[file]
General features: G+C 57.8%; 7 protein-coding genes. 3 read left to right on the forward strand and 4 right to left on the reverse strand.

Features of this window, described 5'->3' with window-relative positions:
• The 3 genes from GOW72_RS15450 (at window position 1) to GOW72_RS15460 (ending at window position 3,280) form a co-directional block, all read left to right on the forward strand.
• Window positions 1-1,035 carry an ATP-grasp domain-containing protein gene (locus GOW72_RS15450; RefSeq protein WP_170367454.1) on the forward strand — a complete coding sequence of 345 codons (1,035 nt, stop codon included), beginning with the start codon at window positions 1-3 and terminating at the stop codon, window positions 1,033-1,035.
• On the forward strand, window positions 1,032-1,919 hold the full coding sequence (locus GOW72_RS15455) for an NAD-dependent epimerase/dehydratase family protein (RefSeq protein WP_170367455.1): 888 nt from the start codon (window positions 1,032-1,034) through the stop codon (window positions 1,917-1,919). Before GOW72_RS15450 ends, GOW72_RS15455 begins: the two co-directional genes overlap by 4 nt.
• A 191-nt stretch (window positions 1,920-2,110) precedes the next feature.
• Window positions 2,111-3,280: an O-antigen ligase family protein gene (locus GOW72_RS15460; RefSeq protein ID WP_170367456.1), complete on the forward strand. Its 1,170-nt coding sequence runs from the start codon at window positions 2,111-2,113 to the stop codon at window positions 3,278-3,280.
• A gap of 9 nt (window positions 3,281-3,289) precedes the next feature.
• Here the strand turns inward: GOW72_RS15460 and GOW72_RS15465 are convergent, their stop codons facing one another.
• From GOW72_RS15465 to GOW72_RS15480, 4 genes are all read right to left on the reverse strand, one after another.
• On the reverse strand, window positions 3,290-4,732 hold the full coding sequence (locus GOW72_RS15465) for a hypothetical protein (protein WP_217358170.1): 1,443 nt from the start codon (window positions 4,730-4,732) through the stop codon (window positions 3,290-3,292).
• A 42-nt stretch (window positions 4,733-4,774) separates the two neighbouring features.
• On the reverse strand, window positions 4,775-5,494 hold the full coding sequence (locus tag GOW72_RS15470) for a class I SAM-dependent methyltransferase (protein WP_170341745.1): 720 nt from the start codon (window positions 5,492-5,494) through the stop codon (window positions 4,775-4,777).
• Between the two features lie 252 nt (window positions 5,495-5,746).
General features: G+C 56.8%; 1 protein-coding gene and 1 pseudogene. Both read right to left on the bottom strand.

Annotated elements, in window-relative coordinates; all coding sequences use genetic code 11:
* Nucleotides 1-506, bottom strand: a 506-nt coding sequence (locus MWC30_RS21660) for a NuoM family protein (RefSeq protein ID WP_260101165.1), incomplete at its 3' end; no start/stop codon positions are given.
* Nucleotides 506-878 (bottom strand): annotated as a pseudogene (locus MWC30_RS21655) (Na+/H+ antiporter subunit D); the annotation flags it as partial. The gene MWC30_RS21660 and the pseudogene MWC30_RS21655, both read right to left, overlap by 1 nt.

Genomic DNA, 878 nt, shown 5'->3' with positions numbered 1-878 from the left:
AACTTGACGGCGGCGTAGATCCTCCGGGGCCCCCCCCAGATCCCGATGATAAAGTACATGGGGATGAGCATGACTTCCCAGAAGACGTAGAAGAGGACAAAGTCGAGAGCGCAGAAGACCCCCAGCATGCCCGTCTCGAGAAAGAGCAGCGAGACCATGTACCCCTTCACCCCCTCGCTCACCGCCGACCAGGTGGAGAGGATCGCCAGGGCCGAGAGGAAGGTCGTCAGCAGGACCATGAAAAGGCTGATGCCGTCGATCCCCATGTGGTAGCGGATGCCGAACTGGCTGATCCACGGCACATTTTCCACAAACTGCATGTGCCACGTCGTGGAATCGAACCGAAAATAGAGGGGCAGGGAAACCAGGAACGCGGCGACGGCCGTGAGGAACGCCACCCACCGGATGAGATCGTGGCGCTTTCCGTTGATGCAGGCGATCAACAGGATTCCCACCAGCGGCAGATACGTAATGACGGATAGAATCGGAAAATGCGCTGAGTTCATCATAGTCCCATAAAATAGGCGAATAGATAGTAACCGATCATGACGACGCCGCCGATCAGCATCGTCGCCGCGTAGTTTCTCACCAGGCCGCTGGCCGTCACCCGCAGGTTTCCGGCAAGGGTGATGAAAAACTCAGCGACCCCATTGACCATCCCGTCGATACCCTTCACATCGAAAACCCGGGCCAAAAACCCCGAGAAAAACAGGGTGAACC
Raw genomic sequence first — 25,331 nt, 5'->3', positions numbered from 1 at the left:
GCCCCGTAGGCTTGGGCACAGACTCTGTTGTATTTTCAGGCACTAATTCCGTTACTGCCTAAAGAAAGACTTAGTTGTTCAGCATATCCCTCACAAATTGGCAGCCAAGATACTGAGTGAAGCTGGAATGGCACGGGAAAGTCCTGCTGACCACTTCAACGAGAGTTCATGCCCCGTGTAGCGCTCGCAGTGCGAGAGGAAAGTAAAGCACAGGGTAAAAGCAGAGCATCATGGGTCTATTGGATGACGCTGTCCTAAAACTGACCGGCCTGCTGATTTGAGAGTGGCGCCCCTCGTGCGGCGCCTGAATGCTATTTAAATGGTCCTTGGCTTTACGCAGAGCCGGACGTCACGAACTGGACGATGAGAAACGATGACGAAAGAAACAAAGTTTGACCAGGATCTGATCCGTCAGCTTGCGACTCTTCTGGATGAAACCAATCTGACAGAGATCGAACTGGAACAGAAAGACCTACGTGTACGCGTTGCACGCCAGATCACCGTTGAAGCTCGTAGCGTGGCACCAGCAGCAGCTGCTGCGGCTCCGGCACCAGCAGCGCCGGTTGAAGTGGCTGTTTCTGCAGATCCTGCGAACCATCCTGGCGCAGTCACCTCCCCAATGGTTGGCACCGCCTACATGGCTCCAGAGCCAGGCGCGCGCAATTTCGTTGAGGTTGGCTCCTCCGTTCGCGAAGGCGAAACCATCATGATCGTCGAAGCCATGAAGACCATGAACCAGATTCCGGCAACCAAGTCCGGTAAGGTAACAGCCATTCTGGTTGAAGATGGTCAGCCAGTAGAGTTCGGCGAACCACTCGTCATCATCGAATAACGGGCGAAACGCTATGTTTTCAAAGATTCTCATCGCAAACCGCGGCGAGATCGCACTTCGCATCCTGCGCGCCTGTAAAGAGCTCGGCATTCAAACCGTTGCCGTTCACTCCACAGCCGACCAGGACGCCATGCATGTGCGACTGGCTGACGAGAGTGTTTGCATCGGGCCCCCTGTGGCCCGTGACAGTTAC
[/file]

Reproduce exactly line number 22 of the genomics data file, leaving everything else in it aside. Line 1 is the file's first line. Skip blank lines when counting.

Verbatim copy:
GCCCCGTAGGCTTGGGCACAGACTCTGTTGTATTTTCAGGCACTAATTCCGTTACTGCCTAAAGAAAGACTTAGTTGTTCAGCATATCCCTCACAAATTGGCAGCCAAGATACTGAGTGAAGCTGGAATGGCACGGGAAAGTCCTGCTGACCACTTCAACGAGAGTTCATGCCCCGTGTAGCGCTCGCAGTGCGAGAGGAAAGTAAAGCACAGGGTAAAAGCAGAGCATCATGGGTCTATTGGATGACGCTGTCCTAAAACTGACCGGCCTGCTGATTTGAGAGTGGCGCCCCTCGTGCGGCGCCTGAATGCTATTTAAATGGTCCTTGGCTTTACGCAGAGCCGGACGTCACGAACTGGACGATGAGAAACGATGACGAAAGAAACAAAGTTTGACCAGGATCTGATCCGTCAGCTTGCGACTCTTCTGGATGAAACCAATCTGACAGAGATCGAACTGGAACAGAAAGACCTACGTGTACGCGTTGCACGCCAGATCACCGTTGAAGCTCGTAGCGTGGCACCAGCAGCAGCTGCTGCGGCTCCGGCACCAGCAGCGCCGGTTGAAGTGGCTGTTTCTGCAGATCCTGCGAACCATCCTGGCGCAGTCACCTCCCCAATGGTTGGCACCGCCTACATGGCTCCAGAGCCAGGCGCGCGCAATTTCGTTGAGGTTGGCTCCTCCGTTCGCGAAGGCGAAACCATCATGATCGTCGAAGCCATGAAGACCATGAACCAGATTCCGGCAACCAAGTCCGGTAAGGTAACAGCCATTCTGGTTGAAGATGGTCAGCCAGTAGAGTTCGGCGAACCACTCGTCATCATCGAATAACGGGCGAAACGCTATGTTTTCAAAGATTCTCATCGCAAACCGCGGCGAGATCGCACTTCGCATCCTGCGCGCCTGTAAAGAGCTCGGCATTCAAACCGTTGCCGTTCACTCCACAGCCGACCAGGACGCCATGCATGTGCGACTGGCTGACGAGAGTGTTTGCATCGGGCCCCCTGTGGCCCGTGACAGTTAC